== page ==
It’s been awhile, no doubt, and there are many reasons why I have eschewed posting on this site for some time. Not all of them bear exploration. However, there are a couple of cats to let out of the bag. First; I’m going back, yet again, to Afghanistan. Second; I started blogging as a way to keep my friends and family connected to what I was doing. Perhaps Facebook explains why so few new bloggers have entered the fray in the past couple of years. I’ve realized that there are two different readerships that have followed what I’ve written over the past couple of years, and so I’ve decided that I will open a separate blog for the experiential piece, since this blog has become more or less dedicated to COIN theory and practice.
Perhaps I will take up Facebook as well. I’ve found that social media sites take a lot of time. I’ve had lots of encouragement to do so, though.
I’ll announce the address of the new site as soon as I make the first post. But, if anyone’s still out there, please stay tuned and it will come soon enough.
One final thing is to acknowledge some things regarding the lack of writing about what I have seen and learned these past few months regarding COIN, the war in Afghanistan, and what I think about our evolving role in the world. I came back with the strength of my convictions about what I was seeing on the ground in Afghanistan. I came home to find, yet again, a disconnect between the ongoing conversation back here and what I knew that I was seeing in Afghanistan. Here, COIN is being widely shouted down… and anyone who claims to see it work is being shouted down as well. Those who have the bona fides to claim wisdom and analytical superiority are dismissive. There have also been those who made serious prognostications from Kabul about the state of affairs.
I got tired of it.
Much has transpired, and there have been many thoughts that have gone unwritten. It just felt like a waste of time and effort. Between that, the struggle with the general feeling of disconnection due to the amount of time I’ve spent overseas, and the general attitude that experience on the ground is trumped by the theoretical and long-distance analysis of the wise… well… it takes a lot of energy to continually try to rise above the din. It has just seemed a losing struggle. Inertia is carrying us towards what I observe to be a practically inevitable conclusion.
While I was at liberty to discuss the impending deployment, there were those in my life who I care about deeply… my children… whose summer I did not want to spoil. This has been in the works since shortly after I returned a little over a year ago. I was asked by a brigade commander to be his COIN advisor for the brigade’s upcoming tour. I agreed, because I saw that as a call to serve. I also wanted for the Buckeye Brigade to acquit itself well in its mission.
We have been at Camp Shelby, Mississippi, since August, except for a brief break of about a week between Title 32 and Title 10 active duty. What I’ve seen about the pre-deployment training of the National Guard by 1st Army would fill a small book and there are too many big rice bowls; it is well and truly broken and nothing I can do or say will ever fix it. I need to complete this tour and retire before I really detail that or I will surely wind up in very poor condition. No one wants to hear it, anyway; not those who can influence or change it.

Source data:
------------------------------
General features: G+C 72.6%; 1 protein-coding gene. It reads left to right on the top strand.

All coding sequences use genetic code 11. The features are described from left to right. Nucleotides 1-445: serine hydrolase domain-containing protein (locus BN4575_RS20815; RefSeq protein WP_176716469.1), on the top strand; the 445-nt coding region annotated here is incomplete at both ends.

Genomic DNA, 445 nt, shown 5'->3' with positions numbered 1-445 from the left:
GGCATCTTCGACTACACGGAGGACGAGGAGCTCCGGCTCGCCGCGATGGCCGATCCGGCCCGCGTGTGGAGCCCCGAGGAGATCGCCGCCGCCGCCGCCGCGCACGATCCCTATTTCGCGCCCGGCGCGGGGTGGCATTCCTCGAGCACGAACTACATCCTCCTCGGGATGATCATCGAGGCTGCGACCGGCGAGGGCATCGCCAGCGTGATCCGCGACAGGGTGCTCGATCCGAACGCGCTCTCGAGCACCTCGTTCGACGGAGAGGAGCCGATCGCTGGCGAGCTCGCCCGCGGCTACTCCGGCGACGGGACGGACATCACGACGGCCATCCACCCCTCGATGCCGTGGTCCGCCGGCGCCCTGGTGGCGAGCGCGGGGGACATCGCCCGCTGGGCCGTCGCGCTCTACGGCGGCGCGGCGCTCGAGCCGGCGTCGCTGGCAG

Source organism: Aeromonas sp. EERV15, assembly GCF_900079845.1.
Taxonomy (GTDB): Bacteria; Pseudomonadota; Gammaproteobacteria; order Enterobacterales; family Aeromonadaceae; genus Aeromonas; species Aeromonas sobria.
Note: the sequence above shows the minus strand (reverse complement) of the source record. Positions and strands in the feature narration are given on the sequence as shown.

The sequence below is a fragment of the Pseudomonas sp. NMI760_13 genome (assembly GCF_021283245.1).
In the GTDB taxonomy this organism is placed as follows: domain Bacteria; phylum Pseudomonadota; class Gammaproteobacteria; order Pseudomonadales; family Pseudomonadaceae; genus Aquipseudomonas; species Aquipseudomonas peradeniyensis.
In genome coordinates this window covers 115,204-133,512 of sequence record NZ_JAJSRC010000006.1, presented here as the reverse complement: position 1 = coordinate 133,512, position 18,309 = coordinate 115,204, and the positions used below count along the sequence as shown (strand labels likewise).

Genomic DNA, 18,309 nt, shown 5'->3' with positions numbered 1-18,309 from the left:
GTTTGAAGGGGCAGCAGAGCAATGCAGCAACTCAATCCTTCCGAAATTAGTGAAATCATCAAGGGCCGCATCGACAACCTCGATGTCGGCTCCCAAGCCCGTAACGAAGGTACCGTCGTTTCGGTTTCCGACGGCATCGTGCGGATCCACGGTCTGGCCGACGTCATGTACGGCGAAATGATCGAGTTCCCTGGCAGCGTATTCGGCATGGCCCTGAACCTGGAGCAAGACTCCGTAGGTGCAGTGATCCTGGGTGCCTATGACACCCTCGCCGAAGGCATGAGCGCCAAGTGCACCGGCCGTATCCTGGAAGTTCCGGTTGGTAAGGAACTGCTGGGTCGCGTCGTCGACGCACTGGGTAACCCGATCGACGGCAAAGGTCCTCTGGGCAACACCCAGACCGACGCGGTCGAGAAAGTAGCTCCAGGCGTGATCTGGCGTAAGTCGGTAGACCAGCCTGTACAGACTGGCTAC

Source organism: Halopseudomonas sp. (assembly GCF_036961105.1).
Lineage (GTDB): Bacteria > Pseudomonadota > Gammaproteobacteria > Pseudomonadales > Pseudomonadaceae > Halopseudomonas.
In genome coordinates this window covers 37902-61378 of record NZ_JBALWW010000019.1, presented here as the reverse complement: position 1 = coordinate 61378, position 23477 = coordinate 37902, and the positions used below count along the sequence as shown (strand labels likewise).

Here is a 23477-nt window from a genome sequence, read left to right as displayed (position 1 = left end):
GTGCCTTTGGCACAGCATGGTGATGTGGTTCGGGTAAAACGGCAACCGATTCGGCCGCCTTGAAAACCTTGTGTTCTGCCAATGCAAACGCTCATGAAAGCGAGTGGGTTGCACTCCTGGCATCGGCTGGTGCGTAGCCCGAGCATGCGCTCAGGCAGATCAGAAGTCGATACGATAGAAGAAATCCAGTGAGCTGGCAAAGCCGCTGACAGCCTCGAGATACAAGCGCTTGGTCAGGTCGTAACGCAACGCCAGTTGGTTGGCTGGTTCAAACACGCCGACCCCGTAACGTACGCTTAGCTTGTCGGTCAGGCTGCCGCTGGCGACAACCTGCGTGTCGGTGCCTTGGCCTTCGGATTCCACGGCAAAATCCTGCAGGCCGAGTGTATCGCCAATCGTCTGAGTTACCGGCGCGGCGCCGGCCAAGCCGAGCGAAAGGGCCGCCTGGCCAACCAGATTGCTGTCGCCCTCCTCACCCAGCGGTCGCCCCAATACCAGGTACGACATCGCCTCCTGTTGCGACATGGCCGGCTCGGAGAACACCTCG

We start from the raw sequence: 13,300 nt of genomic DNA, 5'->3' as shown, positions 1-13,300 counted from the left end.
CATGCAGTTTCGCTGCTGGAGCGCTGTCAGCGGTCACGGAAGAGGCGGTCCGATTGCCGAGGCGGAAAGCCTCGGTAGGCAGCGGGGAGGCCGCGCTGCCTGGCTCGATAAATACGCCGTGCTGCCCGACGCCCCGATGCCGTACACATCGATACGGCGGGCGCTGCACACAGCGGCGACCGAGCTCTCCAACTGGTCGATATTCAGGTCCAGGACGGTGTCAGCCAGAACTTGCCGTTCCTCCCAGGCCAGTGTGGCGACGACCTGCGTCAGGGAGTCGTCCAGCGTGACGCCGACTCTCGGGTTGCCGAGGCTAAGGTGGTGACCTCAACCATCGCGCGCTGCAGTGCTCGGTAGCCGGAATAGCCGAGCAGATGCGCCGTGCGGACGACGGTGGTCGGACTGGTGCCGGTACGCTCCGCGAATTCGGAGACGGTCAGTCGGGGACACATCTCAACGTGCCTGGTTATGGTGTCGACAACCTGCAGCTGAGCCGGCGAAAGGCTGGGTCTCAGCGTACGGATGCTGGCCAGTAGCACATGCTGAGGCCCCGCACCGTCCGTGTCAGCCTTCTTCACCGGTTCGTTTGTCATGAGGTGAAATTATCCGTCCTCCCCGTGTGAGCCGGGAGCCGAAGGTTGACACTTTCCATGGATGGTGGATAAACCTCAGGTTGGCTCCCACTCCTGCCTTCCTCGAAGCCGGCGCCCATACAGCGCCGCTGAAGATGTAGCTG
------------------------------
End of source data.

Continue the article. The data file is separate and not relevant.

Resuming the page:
Overall, the Army has done a much better job of training COIN. Some do better than others. The stars are the Combat Advisor trainers of the 162nd Brigade, the guys who train Combat Advisors at Fort Polk, Louisiana, and the National Training Center. The quality of training provided by the 162nd, especially the training for advisors deploying to Afghanistan, is light years above the training my team and I received at Fort Riley in 2007. Unfortunately, the advisors attached to this brigade only received 10 days of specialized training from the 162nd here at Camp Shelby.
The National Training Center is the other winner. In early August the leadership of the brigade spent about a week at the NTC being brought up to speed on the expectations and learning about the big rocks they would have to lift there. The NTC provides the capstone exercise prior to deployment. I was thrilled when they briefed the brigade and battalion leaders that they would be expected to assemble a PMESII/ASCOPE analysis of their operational area. When the staff of the NTC laid out the expectation that the units would be expected to use the District Stability Framework during the conduct of the exercise, I almost lost my mind. Good stuff.
It is new to the NTC, but they are working to incorporate it into their insurgency/counterinsurgency exercises.
The secondary effect was that it convinced the brigade leadership that they needed to embrace the DSF, which I had been encouraging them to get trained in for months.
That is less than half the story… so torn about what has transpired in the meantime. This is my first time deploying with a National Guard unit, and it’s been enlightening.
There has also been much that has transpired in Central Asia over the past months. Pakistan has been very active in many ways, and the developments between Afghanistan, Pakistan and India have been fascinating. So much to examine. Soon I will be back on the ground in Afghanistan, seeing things once more having passed through that portal into the reality of that land and events therein.